Cables reveal U.S. misgivings about Pakistan

Months before the Obama administration this year urged Congress to provide $2 billion in military aid to Pakistan as part of an ongoing strategy to win over a reluctant ally in the war on terror, Washington’s top diplomat in Islamabad had flatly warned that a cash-for-cooperation approach would never work.

Ramped-up financial aid would not be enough incentive for Pakistan to sever ties with militant groups that attack U.S. and NATO troops in Afghanistan, then-Ambassador Anne Patterson said last year in recently disclosed diplomatic cables, because Islamabad views those groups as a hedge against the prospect of a pro-Indian government in Kabul.

“There is no chance that Pakistan will view enhanced assistance levels in any field as sufficient compensation for abandoning support to these groups, which it sees as an important part of its national security apparatus against India,” Patterson wrote in a Sept. 23, 2009, cable to Washington. “The only way to achieve a cessation of such support is to change the Pakistan government’s own perception of its security requirements.”

The diplomatic cables released by the WikiLeaks website this week show Patterson’s misgivings about Washington’s blueprint for defeating militancy in Afghanistan and along its volatile border with Pakistan. She strongly indicated that as long as Pakistan, particularly its military and intelligence commanders, view Indian involvement in Afghanistan as a threat, links with the Afghan Taliban and its allied Haqqani network would remain strong.


Islamabad is convinced, Patterson said, that a pro-Indian government in Kabul would give India the means to conduct a proxy war against Pakistan from Afghan territory.

“Money alone will not solve the problem of Al Qaeda or the Taliban operating in Pakistan,” wrote Patterson, who left Islamabad earlier this year. “A grand bargain that promises development or military assistance in exchange for severing ties will be insufficient to wean Pakistan from policies that reflect accurately its most deep-seated fears.”

The United States in the last nine years has provided more than $13 billion in military equipment to Islamabad, and pledged the additional $2 billion in October. In addition, the U.S. and other countries supplied hundreds of millions of dollars for flood relief efforts this year. Washington is also providing a $7.5-billion non-military aid package over five years.

But the cables have sketched out in vivid detail the deeply troubled relationship between the U.S. and Pakistan.

Pakistan’s mistrust of Washington’s intentions dates to the Soviet invasion of Afghanistan, when the U.S. teamed up with Pakistan to support Afghan mujahedin, then abandoned the region once the war was over. Since then, Pakistan has worried the United States will detach itself again once the Afghan Taliban have been defeated or rehabilitated into Afghan society.

The U.S., in turn, finds it hard to trust an ally that battles insurgents who strike within Pakistan, but doesn’t act against militants who launch attacks on coalition forces in Afghanistan.

The cables depict a Pakistan that confounds the U.S. by apparently actively supporting Afghan Taliban.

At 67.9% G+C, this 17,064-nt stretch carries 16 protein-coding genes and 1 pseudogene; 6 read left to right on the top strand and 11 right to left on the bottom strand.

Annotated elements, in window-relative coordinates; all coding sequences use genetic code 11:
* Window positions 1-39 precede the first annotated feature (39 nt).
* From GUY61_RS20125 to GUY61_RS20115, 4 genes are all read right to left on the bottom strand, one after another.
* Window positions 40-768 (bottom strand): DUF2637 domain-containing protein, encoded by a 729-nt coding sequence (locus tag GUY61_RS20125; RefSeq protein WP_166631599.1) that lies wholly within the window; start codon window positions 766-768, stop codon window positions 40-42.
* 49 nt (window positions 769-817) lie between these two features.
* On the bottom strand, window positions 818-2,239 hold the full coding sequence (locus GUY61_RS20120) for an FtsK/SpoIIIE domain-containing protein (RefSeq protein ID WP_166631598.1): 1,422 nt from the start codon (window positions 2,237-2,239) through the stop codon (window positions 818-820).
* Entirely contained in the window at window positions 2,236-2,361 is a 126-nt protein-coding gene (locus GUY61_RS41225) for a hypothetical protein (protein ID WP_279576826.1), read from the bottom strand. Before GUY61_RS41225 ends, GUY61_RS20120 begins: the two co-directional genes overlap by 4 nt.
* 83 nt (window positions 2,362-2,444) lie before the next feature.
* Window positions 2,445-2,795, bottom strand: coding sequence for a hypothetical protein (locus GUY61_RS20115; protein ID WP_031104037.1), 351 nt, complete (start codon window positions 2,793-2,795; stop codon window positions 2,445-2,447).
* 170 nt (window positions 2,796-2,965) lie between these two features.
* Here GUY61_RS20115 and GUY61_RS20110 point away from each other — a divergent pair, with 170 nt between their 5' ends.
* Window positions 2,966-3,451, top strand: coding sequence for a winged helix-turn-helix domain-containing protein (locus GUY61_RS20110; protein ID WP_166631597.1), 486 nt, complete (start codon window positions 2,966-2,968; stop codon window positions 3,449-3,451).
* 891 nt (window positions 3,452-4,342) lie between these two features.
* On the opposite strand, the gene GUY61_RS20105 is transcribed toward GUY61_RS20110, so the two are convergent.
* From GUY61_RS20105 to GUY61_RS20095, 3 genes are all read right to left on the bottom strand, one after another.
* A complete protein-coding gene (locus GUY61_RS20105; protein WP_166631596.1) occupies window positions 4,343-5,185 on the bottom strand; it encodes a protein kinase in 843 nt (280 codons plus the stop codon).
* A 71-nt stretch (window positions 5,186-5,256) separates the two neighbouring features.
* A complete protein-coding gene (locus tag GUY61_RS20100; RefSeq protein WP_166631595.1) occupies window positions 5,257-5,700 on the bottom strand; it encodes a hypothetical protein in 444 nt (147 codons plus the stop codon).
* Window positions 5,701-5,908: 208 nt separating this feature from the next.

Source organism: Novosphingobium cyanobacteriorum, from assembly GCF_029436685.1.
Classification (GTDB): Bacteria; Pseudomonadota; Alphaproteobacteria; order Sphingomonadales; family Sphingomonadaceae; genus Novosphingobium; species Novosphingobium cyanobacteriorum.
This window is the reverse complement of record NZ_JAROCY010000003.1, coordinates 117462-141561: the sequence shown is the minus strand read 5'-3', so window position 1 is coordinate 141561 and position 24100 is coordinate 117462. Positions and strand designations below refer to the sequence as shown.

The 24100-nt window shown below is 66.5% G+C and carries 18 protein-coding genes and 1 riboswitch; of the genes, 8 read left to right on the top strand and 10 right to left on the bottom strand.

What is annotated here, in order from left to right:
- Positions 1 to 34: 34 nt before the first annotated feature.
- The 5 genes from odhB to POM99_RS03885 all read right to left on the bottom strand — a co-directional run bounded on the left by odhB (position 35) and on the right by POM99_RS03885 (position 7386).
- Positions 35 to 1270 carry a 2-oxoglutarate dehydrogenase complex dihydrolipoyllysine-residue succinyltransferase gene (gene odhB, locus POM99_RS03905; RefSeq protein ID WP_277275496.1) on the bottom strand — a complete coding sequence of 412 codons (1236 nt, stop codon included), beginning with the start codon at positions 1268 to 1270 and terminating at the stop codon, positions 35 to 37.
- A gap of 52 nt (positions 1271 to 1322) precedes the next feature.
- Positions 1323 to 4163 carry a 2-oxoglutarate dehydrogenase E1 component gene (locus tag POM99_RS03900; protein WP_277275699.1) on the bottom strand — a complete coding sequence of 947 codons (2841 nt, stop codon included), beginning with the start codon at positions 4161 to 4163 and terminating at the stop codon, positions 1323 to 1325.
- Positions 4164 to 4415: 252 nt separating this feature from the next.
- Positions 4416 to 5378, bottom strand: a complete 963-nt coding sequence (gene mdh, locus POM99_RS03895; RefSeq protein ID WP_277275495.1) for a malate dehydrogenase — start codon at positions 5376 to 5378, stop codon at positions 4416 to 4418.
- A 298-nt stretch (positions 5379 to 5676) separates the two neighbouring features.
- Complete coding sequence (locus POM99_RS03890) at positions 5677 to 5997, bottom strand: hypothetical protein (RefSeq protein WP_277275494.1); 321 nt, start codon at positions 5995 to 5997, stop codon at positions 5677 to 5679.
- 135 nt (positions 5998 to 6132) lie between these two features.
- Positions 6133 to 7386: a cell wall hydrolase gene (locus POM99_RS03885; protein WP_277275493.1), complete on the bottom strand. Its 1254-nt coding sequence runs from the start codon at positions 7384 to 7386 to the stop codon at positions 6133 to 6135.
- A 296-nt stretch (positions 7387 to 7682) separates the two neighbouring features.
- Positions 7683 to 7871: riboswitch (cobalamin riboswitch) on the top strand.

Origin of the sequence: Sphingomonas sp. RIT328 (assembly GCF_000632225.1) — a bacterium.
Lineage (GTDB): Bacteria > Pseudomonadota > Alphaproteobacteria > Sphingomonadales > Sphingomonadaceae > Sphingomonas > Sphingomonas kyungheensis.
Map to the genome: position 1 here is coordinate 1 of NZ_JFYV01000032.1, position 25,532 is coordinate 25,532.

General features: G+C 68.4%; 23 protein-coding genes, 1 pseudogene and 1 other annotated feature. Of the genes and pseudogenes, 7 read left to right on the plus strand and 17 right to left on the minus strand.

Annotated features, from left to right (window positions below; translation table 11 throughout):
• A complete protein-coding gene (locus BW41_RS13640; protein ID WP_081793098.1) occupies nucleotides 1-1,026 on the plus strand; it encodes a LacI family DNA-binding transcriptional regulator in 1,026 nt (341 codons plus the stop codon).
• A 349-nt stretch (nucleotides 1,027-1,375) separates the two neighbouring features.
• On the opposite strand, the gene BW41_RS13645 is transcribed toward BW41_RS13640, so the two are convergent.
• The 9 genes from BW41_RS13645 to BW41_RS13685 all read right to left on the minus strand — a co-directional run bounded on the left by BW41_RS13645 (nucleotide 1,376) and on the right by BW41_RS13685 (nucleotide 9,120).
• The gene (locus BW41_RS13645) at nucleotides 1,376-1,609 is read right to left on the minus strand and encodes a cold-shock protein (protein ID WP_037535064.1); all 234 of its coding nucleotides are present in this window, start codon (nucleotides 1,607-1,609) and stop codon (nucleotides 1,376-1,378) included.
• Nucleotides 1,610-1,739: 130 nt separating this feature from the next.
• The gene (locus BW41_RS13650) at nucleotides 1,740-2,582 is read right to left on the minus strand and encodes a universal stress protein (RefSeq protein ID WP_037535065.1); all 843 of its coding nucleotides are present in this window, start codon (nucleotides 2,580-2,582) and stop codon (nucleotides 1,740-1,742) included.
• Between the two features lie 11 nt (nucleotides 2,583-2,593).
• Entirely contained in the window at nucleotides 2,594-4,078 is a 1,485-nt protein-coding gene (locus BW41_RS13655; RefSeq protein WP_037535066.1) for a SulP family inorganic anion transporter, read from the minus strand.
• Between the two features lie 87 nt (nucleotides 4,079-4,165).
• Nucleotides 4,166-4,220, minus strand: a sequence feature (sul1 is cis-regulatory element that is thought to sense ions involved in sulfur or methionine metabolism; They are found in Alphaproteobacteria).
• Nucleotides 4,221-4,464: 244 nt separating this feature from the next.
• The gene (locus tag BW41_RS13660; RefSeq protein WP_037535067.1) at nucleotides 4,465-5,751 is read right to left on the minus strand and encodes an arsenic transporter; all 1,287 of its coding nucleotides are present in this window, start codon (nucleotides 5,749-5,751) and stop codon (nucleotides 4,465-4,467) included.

In the southern Pakistani province of Baluchistan, the government and military allow the Afghan Taliban’s leadership, known as the Quetta Shura, to operate “unfettered,” according to a cable describing a Nov. 25, 2008, briefing given to NATO officials by Peter Lavoy, U.S. national intelligence officer for South Asia. In the Pakistani tribal region of North Waziristan, Lavoy said, Pakistan’s Inter-Service Intelligence agency provides information and cash to the Haqqani network, regarded by the U.S. as one of the biggest threats to coalition forces in Afghanistan.


Lavoy said the way Pakistan sees it, ensuring the Afghan Taliban a prominent place in the post-U.S. Afghanistan landscape prevents India from building a powerful alliance with Kabul. Backing the Afghan Taliban, he said, also keeps those insurgents from redirecting their violence toward Pakistan.

“Urging militant groups to be outwardly focused,” the cable described Lavoy as saying, “is perceived by Pakistani officials as a method to safeguard internal security.”

Pakistan’s preoccupation with its nuclear archrival, India, is illustrated by its decision to ratchet up its nuclear arsenal while neglecting an economy in tatters. Despite a third of its population being either unemployed or underemployed and an economy crippled by severe energy and water shortages, “Pakistan is producing nuclear weapons at a faster rate than any other country in the world,” the cable quoted Lavoy as saying.

On some levels, however, Pakistan has exhibited measures of cooperation that the U.S. has found encouraging, the cables show.


The U.S. has relied heavily on drone missile strikes to target Taliban and Al Qaeda hide-outs in the Pakistani tribal areas of North and South Waziristan, a campaign that the Pakistani government has consistently condemned publicly as a violation of the country’s sovereignty. However, an Aug. 23, 2008, cable describing a meeting between Patterson and Prime Minister Yousuf Raza Gilani and Interior Minister Rehman Malik provides confirmation that Pakistan condones the drone campaign.

Patterson reported that when the discussion turned to the subject of drone strikes, Malik asked that they be postponed until after a Pakistani military operation. But Gilani said, “I don’t care if they do it as long as they get the right people. We’ll protest in the [parliament] and then ignore it.”

She summed up in a Feb. 21, 2009 cable to Washington, “the relationship is one of co-dependency we grudgingly admit — Pakistan knows the U.S. cannot afford to walk away; the U.S. knows Pakistan cannot survive without our support.”